"Everybody is different, and every body is different." – Beverly Diehl

Durham Pelvic Health Pregnancy

If you are experiencing any of the following when you are pregnant, consult with a Pelvic Physiotherapist:

  • Pain in your pelvis, back, groin or legs
  • Urinary or fecal incontinence
  • Pain with intercourse
  • Abdomen tenting when you lift your head off a pillow (diastasis recti)
  • Pelvic girdle pain with doing your everyday tasks such as rolling over, walking, or getting in/out of a vehicle
  • Vaginal swelling or varicose veins in the legs
  • Concerns or questions about preparing for labour and delivery
  • Pubic symphysis dysfunction 

What does the research say about pelvic floor muscle training during pregnancy?

Women who did Pelvic Floor Muscle Training (PFMT) between 20 and 36 weeks of pregnancy had a lower rate of prolonged second stage labour than women who did no training, less pregnancy-related low back and pelvic pain than those who did no training, less likely to have urinary incontinence at 36 weeks of pregnancy and 3 months post-partum. Click here to learn more.

  • The National Institute for Health and Clinical Excellence (UK, 2006) recommends that all women should be taught by a therapist how to perform pelvic floor exercises during their first pregnancy.
  • Postnatal Pelvic Floor muscle training significantly reduces urinary incontinence compared to routine postnatal care (Glazener et al 2001, Chiarelli and Cockburn 2002).
  • The benefits of starting a pelvic floor muscle exercise for the prevention and treatment of urinary incontinence is documented in this review.

Did you know?

  • During pregnancy 42% of women have urinary incontinence (Kari Bo, Siv Morkveed 2000) and 1 in 10 have fecal incontinence after childbirth (Hay-Smith et al 2008).
  • There is level 1 evidence that pelvic floor training with a pelvic physiotherapist who uses internal palpation is recommended to prevent incontinence both during and after delivery.
  • Perineal massage can be beneficial to the muscles prior to delivery.

Can I exercise while I am pregnant?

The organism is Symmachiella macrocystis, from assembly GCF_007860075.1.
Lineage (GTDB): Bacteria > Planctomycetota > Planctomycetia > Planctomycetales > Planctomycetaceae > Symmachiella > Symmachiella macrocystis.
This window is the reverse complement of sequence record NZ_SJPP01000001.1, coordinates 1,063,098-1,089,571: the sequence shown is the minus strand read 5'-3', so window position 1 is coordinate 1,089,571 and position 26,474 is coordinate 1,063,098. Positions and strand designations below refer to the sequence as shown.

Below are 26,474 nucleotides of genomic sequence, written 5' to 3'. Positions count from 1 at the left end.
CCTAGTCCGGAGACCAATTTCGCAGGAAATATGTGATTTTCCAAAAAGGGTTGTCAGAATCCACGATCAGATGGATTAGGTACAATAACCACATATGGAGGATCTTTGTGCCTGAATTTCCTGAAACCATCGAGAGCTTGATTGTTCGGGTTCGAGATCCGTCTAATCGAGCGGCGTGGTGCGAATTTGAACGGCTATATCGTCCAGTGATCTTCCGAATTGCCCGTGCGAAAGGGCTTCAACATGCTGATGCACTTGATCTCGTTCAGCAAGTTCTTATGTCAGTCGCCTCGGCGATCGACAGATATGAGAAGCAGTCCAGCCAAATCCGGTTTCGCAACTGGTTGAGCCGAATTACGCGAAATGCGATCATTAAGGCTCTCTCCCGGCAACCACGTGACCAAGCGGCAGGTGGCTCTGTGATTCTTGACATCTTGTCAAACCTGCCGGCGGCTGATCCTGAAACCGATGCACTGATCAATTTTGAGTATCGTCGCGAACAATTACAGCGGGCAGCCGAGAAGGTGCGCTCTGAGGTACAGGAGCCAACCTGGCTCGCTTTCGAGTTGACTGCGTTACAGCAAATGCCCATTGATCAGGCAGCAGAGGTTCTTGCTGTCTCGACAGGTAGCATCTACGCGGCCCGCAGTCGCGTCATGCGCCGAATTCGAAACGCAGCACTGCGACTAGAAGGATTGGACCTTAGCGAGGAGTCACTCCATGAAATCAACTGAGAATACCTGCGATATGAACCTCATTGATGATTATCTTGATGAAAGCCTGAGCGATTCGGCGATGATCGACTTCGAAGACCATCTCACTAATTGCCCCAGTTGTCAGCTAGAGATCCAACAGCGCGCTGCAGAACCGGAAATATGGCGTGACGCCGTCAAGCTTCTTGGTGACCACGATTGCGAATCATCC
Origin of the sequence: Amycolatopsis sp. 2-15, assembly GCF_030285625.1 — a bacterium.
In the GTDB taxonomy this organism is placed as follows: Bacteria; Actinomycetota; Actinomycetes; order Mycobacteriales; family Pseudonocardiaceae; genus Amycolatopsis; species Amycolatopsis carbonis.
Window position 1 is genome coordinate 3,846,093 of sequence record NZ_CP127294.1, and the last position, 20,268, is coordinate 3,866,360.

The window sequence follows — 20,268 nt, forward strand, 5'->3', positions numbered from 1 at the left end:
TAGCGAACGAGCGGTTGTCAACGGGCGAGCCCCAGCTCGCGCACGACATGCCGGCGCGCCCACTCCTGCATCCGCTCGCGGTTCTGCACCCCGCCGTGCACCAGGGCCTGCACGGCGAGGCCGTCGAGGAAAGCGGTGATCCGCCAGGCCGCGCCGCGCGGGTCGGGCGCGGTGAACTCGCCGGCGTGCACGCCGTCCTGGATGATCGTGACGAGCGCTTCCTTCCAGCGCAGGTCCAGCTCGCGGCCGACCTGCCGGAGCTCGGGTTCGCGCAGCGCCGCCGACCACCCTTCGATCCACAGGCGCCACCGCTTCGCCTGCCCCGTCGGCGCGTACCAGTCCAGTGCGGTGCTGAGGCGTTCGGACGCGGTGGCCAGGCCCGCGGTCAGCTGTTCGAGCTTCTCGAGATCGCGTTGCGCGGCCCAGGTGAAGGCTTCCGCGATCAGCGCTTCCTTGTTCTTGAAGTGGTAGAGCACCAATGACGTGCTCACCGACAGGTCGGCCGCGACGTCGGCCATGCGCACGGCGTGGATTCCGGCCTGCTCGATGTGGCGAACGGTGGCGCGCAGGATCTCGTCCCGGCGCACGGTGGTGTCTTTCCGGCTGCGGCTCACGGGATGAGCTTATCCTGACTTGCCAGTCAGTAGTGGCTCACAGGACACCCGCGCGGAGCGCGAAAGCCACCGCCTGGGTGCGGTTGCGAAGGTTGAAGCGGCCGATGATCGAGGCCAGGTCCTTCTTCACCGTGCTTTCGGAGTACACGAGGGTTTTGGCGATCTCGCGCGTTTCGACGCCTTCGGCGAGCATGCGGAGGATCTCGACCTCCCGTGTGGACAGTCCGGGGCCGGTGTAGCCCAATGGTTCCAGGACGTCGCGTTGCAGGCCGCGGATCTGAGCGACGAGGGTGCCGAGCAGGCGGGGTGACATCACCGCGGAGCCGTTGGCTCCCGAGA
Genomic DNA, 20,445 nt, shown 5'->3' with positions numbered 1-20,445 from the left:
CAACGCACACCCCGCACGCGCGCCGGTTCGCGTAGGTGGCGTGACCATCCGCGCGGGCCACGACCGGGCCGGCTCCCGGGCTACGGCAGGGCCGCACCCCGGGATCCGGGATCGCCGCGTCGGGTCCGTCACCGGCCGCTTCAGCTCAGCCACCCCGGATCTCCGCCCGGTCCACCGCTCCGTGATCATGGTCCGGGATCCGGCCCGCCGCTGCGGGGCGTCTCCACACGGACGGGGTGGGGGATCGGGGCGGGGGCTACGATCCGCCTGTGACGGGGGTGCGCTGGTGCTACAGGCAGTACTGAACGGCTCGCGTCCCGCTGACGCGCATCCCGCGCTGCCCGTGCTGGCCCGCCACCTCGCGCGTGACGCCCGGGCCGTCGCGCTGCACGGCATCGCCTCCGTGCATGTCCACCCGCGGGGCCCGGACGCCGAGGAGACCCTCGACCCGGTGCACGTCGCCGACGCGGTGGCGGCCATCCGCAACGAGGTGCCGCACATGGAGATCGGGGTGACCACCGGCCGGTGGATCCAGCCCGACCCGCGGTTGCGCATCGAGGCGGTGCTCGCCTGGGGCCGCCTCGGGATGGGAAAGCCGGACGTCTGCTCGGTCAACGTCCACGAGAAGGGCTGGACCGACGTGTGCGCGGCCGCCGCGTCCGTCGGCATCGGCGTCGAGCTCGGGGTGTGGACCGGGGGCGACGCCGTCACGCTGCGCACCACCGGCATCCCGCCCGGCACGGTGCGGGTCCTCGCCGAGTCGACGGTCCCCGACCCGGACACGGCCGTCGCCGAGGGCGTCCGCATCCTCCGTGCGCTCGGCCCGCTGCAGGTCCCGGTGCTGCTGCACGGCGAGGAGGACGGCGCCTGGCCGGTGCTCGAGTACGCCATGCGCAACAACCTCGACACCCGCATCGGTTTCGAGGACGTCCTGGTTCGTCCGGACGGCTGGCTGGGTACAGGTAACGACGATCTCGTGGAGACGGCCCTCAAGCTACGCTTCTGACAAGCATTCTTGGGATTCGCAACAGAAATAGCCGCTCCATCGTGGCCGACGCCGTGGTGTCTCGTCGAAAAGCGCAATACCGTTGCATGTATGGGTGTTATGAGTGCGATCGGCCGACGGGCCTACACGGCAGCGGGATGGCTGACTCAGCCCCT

Yes and it is recommended as long as you listen to your body and there are no contraindications.

The Society of Obstetricians and Gynaecologists of Canada (SOGC) has resources with great information. The SOGC teamed up with Canadian Physiotherapy Association in a joint policy statement for pelvic physiotherapy in pregnancy and post-partum to help prevent incontinence and low back pain.

What are the contraindications for exercising while pregnant?

According to the SOGC Clinical Practice Guidelines, 2018 they are:

  • Weakened cervix
  • Growth-restricted fetus
  • Placenta previa after 28 weeks gestation
  • Uncontrolled type 1 diabetes, hypertension or thyroid disease
  • Preeclampsia
  • Multiple pregnancy of triplets or more
  • Unexplained vaginal bleeding
  • High blood pressure
  • Severe anemia
  • Ruptured membranes or premature labour
  • Other serious diseases such as heart or lung disease

"Take time to do what makes your soul happy." – Unknown

What do I need to think about while I am pregnant and exercising?

  • Drink lots of water during and after exercise
  • Wear a supportive bra and comfortable shoes
  • Wear layers of clothing
  • Incorporate proper kegels as needed with your exercises
  • Listen to your body- use the talk test to determine how hard you should exercise

What are the benefits of exercising while pregnant?

  • Helps your body get strong for labour and delivery
  • Helps with mood and increasing energy level
  • Improves bowel function and decreases constipation
  • Improves sleep
  • Helps with weight management

Why should I see a pelvic physiotherapist while I am pregnant?

  • Provide education on what is common during pregnancy
  • Discuss activities of daily living and safe exercises
  • Review transfers in functional way
  • Improve pelvic floor muscle strength
  • Discuss posture and positioning
  • Help prepare you for labour and delivery
  • Provide treatment for pubic symphysis pain, sacroiliac joint pain or low back pain

Visit our Post-Partum page to learn more about pelvic physiotherapy after pregnancy.

Download the Pelvic Health Pregnancy and Beyond brochure for more information.

Do something every day that is loving toward your body and gives you the opportunity to enjoy the sensations of your body.

– Golda Poretsky